Watching the parallel paralyses of the British and U.S. governments, it’s easy to see why Xi Jinping or Vladimir Putin might think democracies were cooked.

The two great Anglo-Saxon democracies have sharp structural differences — a parliamentary party system versus a constitutional republic — yet both have ground to a screeching halt.

On the one hand, the British parliament is tied in knots, unable to agree how to implement a 2016 referendum calling for London to Brexit the European Union by a March 29 deadline. Even more astonishing, the U.S. government has been shut down for weeks, longer than ever before, over President Trump’s unmet demand that Congress approve funds for his border wall.

There is a chance – although most experts claim it is small – that London will “crash out” of the EU with no deal, causing potential economic catastrophe. Yet the divisions in parliament, and the weak leadership of Prime Minister Theresa May, create total uncertainty on how to prevent that disaster. Meantime, back here, a stubborn president and an angry Congress can’t find a realistic compromise.

So would a Xi or a Putin be correct in surmising that these dual paralyses are symptomatic of a common disease that has crippled the world’s two oldest democracies? I put that question to Sebastian Mallaby, a noted British journalist and economics fellow at the Council on Foreign Relations. In brief, the answer is a yes, but the disease isn’t fatal – yet.

“The situations are parallel, because the two countries face a set of challenges that have common roots,” says Mallaby. The first challenge, of course, is the forces of economic stagnation and growing inequality, especially geographic, with once prosperous industrial and coal mining regions in Britain sharing the same fate as much of America’s rust belt.

“There is a lot of bitterness,” says Mallaby, that finds expression in antipathy to immigration and nostalgic nationalism. “Older Britons voted heavily to leave the EU, because they dream of getting back to Churchillian greatness.”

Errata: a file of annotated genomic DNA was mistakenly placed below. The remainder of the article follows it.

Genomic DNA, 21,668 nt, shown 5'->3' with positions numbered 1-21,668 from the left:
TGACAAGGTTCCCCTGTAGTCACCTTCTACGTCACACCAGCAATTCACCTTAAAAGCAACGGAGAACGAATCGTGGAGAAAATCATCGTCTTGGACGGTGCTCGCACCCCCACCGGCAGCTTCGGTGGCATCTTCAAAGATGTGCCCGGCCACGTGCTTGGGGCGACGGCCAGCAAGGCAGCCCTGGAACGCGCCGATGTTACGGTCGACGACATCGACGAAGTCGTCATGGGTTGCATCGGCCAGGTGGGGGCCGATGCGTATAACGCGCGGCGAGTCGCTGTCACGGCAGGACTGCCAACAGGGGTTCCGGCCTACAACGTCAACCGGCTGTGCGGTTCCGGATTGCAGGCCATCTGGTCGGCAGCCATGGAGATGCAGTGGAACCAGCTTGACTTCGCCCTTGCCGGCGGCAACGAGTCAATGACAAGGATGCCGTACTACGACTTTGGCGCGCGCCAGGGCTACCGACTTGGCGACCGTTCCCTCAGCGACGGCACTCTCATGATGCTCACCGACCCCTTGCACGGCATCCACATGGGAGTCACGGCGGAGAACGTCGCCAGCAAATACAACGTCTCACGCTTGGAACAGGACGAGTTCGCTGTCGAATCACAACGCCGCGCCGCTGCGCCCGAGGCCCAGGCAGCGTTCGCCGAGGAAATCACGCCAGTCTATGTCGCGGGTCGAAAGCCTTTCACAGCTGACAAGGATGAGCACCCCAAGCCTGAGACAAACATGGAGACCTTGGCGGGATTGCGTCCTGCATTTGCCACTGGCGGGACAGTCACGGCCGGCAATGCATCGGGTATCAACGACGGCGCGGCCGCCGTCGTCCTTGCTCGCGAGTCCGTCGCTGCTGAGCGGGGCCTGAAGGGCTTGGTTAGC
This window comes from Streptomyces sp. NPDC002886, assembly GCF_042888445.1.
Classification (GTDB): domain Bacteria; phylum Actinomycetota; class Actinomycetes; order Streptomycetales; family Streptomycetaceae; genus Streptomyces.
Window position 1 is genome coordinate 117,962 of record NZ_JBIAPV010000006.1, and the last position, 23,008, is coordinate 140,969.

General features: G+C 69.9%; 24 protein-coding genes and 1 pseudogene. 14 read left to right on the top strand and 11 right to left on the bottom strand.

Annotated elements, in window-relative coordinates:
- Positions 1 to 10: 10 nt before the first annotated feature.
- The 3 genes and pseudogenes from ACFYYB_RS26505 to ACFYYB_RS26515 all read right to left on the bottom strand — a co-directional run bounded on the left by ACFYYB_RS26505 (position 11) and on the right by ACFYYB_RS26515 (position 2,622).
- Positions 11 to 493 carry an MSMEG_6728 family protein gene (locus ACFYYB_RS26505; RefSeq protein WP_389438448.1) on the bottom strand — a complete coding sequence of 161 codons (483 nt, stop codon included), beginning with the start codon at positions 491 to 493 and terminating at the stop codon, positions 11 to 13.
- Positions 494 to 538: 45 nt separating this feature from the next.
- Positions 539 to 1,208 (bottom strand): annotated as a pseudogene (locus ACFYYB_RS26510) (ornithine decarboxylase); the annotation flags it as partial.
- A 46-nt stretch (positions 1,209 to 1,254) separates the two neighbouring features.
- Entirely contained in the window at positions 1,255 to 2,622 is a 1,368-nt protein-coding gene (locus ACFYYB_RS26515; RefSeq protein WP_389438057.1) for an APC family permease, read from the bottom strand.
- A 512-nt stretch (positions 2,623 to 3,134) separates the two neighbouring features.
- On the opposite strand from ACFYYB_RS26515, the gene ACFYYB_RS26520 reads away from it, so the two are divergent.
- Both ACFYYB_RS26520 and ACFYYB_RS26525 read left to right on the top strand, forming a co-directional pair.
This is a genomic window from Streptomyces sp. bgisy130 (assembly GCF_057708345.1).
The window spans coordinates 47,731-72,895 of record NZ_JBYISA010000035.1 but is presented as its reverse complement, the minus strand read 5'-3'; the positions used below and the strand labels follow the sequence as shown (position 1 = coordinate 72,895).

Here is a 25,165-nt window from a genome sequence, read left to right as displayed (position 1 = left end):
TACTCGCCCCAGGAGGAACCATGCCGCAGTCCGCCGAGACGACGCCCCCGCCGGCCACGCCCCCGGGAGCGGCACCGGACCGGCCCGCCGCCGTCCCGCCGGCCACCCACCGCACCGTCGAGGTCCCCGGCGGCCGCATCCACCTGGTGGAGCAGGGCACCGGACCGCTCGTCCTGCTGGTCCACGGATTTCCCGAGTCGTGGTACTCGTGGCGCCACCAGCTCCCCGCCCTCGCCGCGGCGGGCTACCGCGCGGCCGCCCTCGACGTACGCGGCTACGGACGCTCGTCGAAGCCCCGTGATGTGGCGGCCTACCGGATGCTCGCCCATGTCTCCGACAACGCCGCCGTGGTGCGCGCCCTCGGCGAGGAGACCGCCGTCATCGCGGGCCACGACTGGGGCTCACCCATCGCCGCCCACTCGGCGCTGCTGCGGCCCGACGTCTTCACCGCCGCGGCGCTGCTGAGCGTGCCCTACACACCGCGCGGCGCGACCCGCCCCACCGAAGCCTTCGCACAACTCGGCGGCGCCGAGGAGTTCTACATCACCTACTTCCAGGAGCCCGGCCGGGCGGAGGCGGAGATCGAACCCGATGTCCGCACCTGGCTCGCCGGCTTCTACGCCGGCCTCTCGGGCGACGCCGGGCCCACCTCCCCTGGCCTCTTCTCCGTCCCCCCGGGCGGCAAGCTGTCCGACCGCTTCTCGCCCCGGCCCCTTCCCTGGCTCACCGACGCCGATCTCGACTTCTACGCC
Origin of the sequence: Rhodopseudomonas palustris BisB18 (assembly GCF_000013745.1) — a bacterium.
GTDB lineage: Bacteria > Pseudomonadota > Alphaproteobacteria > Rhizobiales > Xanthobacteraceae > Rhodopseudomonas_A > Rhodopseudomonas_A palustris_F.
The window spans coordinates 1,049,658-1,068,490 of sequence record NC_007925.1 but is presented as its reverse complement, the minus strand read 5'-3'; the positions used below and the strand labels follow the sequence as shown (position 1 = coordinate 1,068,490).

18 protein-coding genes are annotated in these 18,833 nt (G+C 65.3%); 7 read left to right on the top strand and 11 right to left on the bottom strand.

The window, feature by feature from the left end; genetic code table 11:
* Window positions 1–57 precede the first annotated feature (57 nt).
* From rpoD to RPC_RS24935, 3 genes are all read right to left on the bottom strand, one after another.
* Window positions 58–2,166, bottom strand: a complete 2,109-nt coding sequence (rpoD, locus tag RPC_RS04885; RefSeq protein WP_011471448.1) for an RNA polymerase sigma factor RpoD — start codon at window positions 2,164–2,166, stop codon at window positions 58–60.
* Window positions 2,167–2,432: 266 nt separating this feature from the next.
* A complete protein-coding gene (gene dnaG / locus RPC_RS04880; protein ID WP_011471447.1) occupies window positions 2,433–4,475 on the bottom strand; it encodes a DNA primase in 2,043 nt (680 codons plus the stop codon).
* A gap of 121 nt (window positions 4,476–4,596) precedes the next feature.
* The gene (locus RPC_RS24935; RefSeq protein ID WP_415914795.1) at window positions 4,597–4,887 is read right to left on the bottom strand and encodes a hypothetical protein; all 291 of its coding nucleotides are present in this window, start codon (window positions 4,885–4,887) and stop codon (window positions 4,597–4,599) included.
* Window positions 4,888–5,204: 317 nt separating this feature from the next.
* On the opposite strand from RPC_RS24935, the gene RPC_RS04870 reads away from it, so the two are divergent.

This Make Britain Great Again wave is well captured in HBO’s recent movie Brexit, starring Benedict Cumberbatch as the top Leave strategist Dominic Cummings, who has an aha moment when he devises the 2016 campaign slogan “Take Back Control.”

One can imagine how he British and U.S. systems could meet this first challenge if government was properly working. “We do understand a set of policies that could address those inequalities, with health, education, and regional development,” says Mallaby. If ideological extremists or a base-obsessed president wouldn’t block the bipartisan compromises that once were possible in Washington, on immigration or healthcare for example,U.S. inequalities could be lessened. At least, in principle.

But it is the second common challenge that makes it much harder to get these two democratic governments back on track.

“There is a common weakening of government’s ability to deal [with the economic bitterness] because of a change in the method of communications,” Mallaby contends. Historical changes in those methods have had a major impact in the past, as when radio enabled Franklin Delano Roosevelt to reach the masses, or TV enabled John F. Kennedy to charm America.

But since the 1980s when partisan cable shows replaced the “bully pulpit” with the “bullying pulpit,” media has been more and more outside governmental control. That reality has been exponentially expanded by the powerful impact social media – and by a U.S. president who mobilizes that “bullying pulpit” on his side.

In 2016, says Mallaby, the Leave campaign could “speak to the embittered part of the population and could get away with inflammatory propaganda because the channels of communication were so different. They deliberately bypassed professional media and involved a lot of lying.”

As we now know, Leave strategists used data-mining tech firms to design campaign tactics that targeted disaffected segments of the population that had never voted. “They not only used clever targeting,” says Mallaby, “but spread stuff that is untrue.”

One example in the HBO film: prominent Leave activist and cabinet minister Boris Johnson admitting that a campaign claim that about 70 million Turks were poised to invade Britain under EU rules was rubbish. That number equals the entire population of Turkey; moreover, Britain did not admit any of the Muslim refugees from the 2015-2016 flood arriving in Europe.

“How do you create a consensus around facts, when everyone denies those facts,” Mallaby asks.

That point, to me, is what makes the dual British-American breakdowns so scary. In Britain, some consensus builders are trying to press May, and hardline leftist Labour leader Jeremy Corbyn, to compromise on a Brexit plan (a second referendum still seems unlikely). But they, too, must contend with a media environment that spews lies and undermines pragmatism.

And in America, the partisan divide is fuelled by a president who disdains facts, and ideologues who reject consensus. By spreading confusion – mainly via the web and Fox News – they prime the public to blame “enemies” when nothing gets done.

That puts the burden on mainstream media and new members of Congress who seek real solutions to get an accurate message out there. There are consensus answers for border security, and the amelioration of inequality, if we deal with real facts.